If you have ever searched for a job, house, tried to publish your book, tried to land an acting role or dated for an extended period of time you know what feels like an endless stream of what feels like rejection.
It's basically what feels like the Daily NO! Emails, phone calls etc. when they are nice tell you how talented you are but after careful consideration, you're not wanted.
In many cases, you just never hear back. The potential love interest, home buyer, employer just disappears. POOF!
It can feel like rejection and after several months it can feel like despair. "Just keep going!" friends and family will tell you. You hear them and then get a good night's sleep to muster the energy for another day of self-promotion.
Sales Begin with NO!
My father, a master of sales, always taught me that sales meetings begin with "no!" This works in business. You can speak to what's missing in the product or service. But this doesn't work so well when applying for grants or dating, for example. No means no. Or no means, "apply next year." Or simply just an invitation to walk away and don't come back.
It's not Rejection, it's No Fit
A recent PhD graduate looking to publish, teach and practice, I have had my own six months of no, no, no, no, no. Of course there have been some YESes in there, but sometimes the Nos just seem louder.
A survival strategy during this period, I decided to rename these kindly worded emails "No-fits" instead of "Rejections."
I don't really know if whatever organization that rejected me was what I really wanted anyway. Sure, egos want to be admired and chased by everyone. That doesn't mean these positions were a fit for either of us.
The other advantage of shrugging and just saying "No Fit" instead of "I've been Rejected" is that you cannot then spend the next hour beating up on yourself. Rejection thoughts lead us down the emotional scale...not up. You head towards depression not possibility when thinking about rejection.
By contrast, thinking about "No Fit" turns your attention towards what a "good fit" might be. It's a more solution oriented framing and one that honors the needs of both parties -- you and them!
Perhaps trying to get a job, partner or house that isn't ours is like the evil step-sisters trying to fit into Cinderella's shoe. In the original story, these sisters even cut off their toes to win the prince.
It honestly doesn't seem worth it. I suspect things would have worked out better for the sisters had they just shrugged and looked for the right fit.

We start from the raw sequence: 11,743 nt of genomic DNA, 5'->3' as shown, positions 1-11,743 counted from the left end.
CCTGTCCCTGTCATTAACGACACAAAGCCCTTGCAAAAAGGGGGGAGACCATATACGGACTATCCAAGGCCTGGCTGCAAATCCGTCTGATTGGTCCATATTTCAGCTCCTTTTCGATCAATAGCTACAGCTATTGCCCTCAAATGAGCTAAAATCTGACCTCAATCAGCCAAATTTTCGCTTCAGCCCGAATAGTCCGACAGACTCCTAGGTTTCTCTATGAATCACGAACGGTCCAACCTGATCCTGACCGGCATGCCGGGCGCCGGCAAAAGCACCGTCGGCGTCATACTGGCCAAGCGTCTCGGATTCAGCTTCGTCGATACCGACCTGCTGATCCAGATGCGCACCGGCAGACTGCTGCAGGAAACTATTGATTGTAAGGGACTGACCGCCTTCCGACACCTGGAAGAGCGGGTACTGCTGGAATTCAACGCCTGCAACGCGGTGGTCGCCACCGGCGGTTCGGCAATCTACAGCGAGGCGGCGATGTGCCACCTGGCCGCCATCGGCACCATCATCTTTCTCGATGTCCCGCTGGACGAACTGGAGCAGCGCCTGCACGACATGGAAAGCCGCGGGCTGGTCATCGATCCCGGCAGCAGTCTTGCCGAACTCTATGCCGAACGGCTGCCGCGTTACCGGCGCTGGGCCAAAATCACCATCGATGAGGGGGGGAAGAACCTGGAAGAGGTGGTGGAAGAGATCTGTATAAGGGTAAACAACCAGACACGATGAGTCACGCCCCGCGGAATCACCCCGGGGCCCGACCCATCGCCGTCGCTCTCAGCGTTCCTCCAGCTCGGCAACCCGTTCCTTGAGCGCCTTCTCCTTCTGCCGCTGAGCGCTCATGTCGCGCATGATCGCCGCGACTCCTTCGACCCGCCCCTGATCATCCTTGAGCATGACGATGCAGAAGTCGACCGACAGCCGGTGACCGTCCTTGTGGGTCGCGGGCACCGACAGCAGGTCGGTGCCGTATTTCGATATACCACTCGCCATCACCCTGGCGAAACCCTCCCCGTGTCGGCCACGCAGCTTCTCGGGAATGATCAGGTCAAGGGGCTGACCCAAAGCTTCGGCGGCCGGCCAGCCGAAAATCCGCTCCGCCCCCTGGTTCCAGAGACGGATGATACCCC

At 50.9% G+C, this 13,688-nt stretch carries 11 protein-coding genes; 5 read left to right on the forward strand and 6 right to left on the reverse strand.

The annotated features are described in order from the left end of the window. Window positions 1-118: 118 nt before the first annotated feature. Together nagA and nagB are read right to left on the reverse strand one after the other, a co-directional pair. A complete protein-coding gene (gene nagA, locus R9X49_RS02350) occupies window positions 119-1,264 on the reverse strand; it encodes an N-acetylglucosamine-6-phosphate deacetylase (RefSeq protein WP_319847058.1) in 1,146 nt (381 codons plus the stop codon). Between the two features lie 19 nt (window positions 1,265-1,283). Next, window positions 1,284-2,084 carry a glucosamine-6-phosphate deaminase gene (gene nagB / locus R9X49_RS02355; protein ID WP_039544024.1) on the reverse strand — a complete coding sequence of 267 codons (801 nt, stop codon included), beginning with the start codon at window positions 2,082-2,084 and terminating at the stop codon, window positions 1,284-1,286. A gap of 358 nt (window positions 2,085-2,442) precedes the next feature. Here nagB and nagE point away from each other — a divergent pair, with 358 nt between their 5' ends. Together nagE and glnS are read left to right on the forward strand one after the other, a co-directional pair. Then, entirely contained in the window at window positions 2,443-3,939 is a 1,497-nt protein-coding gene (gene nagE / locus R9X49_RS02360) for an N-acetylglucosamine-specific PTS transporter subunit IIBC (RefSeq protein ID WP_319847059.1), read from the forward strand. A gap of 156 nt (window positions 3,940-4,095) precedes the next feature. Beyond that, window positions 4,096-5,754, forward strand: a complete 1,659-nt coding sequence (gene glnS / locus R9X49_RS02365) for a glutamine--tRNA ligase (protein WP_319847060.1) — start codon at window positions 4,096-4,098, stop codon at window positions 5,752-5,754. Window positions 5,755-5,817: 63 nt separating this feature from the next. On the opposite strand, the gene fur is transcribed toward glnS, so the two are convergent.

It didn't occur to me until today that Groundhog Day -- in the Bill Murray film sense -- comes at the perfect time each year.
In the film, Murray keeps living the same day over and over until he learns his lessons about how to live a good life. The film is very Buddhist in message -- but packages the lesson far more comically than Buddhism usually does.
Groundhog day 4 weeks after New years resolutions!
I think the reminder of Bill Murray's repetitive day every February is perfect. We made our resolutions in January...maybe the same darn ones we made last year. In four weeks, we can see that we have likely -- in many cases -- gone back to our own habits.
There are areas of my life that just don't seem to change. Each year, I celebrate the progress and good abundance of the year prior, but some of those areas feel just like the darn movie.
Groundhog day is a Fierce day
For the brave, Groundhog Day can be as fierce a day as the Jewish Day of Atonement. It's the day when you take stock of what areas of your life seem like they are going no where. It might be in the area of finance, your body, relationships, work, your love life, etc.
I know, it hurts. It hurts me too...but I think it is a good day of reckoning. We're going to have to change...Bill Murray did. He couldn't out-think life to stop the endless repetition. He actually had to become a better person.
Yup. Sorry, we're going to have to shift. It feels uncomfortable -- the new way of being feels awkward at first. For me I think it's about vulnerability not actually doing more. Doing just gets me lots more of the same.
Stop Rearranging the furniture
Writer Anne Lamott tells fellow writers to go into that room that terrifies us...otherwise we'll spend our whole lives rearranging furniture in the rooms we already know. This is what Groundhog Day allows us to do.
I am wishing us all luck today as we consider where we continue to relive the same patterns and experiences.
May we all be brave enough to go through the new door and discover what's waiting for us...
Sarah Federman, PhD
Enjoy these short blogs and videos designed to bring you a little cheer.
My other blog Language of Conflict addresses the importance of word choice and narration in conflict.
Finish and Flourish supports writers struggling to complete projects.